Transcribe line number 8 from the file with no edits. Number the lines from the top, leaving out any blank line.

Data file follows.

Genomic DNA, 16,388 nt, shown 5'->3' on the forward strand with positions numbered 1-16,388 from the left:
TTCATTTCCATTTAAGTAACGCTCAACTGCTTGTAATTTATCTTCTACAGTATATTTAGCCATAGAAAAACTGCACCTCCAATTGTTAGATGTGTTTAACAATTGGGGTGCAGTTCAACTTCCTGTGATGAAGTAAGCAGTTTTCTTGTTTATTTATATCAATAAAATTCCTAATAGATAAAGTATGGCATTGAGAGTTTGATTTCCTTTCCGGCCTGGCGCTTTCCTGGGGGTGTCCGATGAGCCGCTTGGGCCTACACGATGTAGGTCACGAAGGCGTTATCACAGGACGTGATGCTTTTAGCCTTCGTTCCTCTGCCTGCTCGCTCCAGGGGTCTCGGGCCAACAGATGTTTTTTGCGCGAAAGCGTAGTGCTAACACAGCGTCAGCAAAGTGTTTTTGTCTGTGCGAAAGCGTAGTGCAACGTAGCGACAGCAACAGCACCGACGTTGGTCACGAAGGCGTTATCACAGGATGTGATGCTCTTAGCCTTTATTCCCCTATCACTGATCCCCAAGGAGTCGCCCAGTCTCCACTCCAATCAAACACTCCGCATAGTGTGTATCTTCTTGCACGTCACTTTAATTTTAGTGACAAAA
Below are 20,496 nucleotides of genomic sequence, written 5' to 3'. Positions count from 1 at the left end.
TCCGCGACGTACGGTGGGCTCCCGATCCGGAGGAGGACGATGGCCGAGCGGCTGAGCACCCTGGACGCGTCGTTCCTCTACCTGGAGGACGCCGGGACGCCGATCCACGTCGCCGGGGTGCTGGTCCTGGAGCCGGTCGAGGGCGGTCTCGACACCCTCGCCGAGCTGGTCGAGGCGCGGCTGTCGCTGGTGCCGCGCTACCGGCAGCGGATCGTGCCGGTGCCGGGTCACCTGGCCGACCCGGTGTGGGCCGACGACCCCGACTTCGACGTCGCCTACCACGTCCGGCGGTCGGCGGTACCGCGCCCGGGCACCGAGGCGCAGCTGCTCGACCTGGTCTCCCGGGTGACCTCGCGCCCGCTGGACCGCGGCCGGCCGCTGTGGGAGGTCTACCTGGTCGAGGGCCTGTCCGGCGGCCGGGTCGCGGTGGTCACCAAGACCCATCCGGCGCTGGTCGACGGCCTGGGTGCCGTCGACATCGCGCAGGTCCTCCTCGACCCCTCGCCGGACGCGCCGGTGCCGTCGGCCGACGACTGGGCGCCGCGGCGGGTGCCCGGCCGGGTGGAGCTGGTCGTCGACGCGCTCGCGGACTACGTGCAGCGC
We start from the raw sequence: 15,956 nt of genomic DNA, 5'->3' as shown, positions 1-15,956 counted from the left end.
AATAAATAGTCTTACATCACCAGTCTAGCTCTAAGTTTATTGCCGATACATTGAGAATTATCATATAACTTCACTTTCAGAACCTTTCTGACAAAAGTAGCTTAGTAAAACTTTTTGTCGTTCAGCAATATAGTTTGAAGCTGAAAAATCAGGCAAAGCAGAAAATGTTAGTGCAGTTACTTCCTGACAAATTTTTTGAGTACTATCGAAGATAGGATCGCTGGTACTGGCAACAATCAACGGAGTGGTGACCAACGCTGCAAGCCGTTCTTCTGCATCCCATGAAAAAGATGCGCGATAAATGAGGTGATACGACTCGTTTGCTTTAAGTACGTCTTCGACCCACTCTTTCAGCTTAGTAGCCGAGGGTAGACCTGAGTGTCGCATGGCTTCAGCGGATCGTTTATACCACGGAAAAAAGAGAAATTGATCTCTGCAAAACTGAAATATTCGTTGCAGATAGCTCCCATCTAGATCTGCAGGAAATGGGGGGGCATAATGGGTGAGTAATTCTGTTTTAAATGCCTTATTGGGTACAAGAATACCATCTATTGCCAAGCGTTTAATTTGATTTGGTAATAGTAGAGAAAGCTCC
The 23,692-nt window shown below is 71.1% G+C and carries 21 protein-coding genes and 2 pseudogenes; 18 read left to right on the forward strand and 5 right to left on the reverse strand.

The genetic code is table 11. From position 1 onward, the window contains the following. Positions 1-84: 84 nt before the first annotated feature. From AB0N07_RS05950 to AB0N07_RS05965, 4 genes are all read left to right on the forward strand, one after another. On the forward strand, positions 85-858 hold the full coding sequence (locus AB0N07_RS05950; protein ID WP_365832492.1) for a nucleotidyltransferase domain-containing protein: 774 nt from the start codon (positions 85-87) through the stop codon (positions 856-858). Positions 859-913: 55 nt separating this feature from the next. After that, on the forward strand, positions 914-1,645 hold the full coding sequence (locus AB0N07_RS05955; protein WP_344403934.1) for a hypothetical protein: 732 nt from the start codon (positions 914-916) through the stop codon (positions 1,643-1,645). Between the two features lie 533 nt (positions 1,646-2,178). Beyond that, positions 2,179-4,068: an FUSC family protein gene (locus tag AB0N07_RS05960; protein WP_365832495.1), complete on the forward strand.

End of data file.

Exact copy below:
The genetic code is table 11. From position 1 onward, the window contains the following. Positions 1-84: 84 nt before the first annotated feature. From AB0N07_RS05950 to AB0N07_RS05965, 4 genes are all read left to right on the forward strand, one after another. On the forward strand, positions 85-858 hold the full coding sequence (locus AB0N07_RS05950; protein ID WP_365832492.1) for a nucleotidyltransferase domain-containing protein: 774 nt from the start codon (positions 85-87) through the stop codon (positions 856-858). Positions 859-913: 55 nt separating this feature from the next. After that, on the forward strand, positions 914-1,645 hold the full coding sequence (locus AB0N07_RS05955; protein WP_344403934.1) for a hypothetical protein: 732 nt from the start codon (positions 914-916) through the stop codon (positions 1,643-1,645). Between the two features lie 533 nt (positions 1,646-2,178). Beyond that, positions 2,179-4,068: an FUSC family protein gene (locus tag AB0N07_RS05960; protein WP_365832495.1), complete on the forward strand.